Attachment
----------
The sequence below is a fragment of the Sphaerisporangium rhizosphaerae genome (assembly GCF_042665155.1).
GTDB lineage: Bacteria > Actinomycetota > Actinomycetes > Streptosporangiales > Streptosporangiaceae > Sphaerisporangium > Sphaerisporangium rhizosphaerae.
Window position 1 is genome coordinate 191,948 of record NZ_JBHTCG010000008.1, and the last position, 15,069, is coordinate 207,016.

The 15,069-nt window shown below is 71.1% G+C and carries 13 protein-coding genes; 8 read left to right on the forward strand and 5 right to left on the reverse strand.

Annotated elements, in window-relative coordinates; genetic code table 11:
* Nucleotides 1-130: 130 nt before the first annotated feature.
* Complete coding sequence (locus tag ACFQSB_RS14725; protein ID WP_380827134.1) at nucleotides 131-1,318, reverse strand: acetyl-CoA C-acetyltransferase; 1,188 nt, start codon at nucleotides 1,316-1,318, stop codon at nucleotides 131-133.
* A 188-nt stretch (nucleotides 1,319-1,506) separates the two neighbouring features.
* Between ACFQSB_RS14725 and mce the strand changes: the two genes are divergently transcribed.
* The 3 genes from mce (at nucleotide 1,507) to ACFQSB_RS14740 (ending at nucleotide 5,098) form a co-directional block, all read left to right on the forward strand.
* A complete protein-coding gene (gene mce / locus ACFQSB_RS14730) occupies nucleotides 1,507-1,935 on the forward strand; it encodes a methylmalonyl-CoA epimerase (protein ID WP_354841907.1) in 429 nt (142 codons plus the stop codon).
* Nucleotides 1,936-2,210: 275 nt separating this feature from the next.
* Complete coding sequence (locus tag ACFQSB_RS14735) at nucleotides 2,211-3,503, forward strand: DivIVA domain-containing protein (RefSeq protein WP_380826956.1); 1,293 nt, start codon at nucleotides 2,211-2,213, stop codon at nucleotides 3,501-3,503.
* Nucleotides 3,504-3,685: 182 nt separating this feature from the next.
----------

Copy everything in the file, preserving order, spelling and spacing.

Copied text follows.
The sequence below is a fragment of the Sphaerisporangium rhizosphaerae genome (assembly GCF_042665155.1).
GTDB lineage: Bacteria > Actinomycetota > Actinomycetes > Streptosporangiales > Streptosporangiaceae > Sphaerisporangium > Sphaerisporangium rhizosphaerae.
Window position 1 is genome coordinate 191,948 of record NZ_JBHTCG010000008.1, and the last position, 15,069, is coordinate 207,016.

The 15,069-nt window shown below is 71.1% G+C and carries 13 protein-coding genes; 8 read left to right on the forward strand and 5 right to left on the reverse strand.

Annotated elements, in window-relative coordinates; genetic code table 11:
* Nucleotides 1-130: 130 nt before the first annotated feature.
* Complete coding sequence (locus tag ACFQSB_RS14725; protein ID WP_380827134.1) at nucleotides 131-1,318, reverse strand: acetyl-CoA C-acetyltransferase; 1,188 nt, start codon at nucleotides 1,316-1,318, stop codon at nucleotides 131-133.
* A 188-nt stretch (nucleotides 1,319-1,506) separates the two neighbouring features.
* Between ACFQSB_RS14725 and mce the strand changes: the two genes are divergently transcribed.
* The 3 genes from mce (at nucleotide 1,507) to ACFQSB_RS14740 (ending at nucleotide 5,098) form a co-directional block, all read left to right on the forward strand.
* A complete protein-coding gene (gene mce / locus ACFQSB_RS14730) occupies nucleotides 1,507-1,935 on the forward strand; it encodes a methylmalonyl-CoA epimerase (protein ID WP_354841907.1) in 429 nt (142 codons plus the stop codon).
* Nucleotides 1,936-2,210: 275 nt separating this feature from the next.
* Complete coding sequence (locus tag ACFQSB_RS14735) at nucleotides 2,211-3,503, forward strand: DivIVA domain-containing protein (RefSeq protein WP_380826956.1); 1,293 nt, start codon at nucleotides 2,211-2,213, stop codon at nucleotides 3,501-3,503.
* Nucleotides 3,504-3,685: 182 nt separating this feature from the next.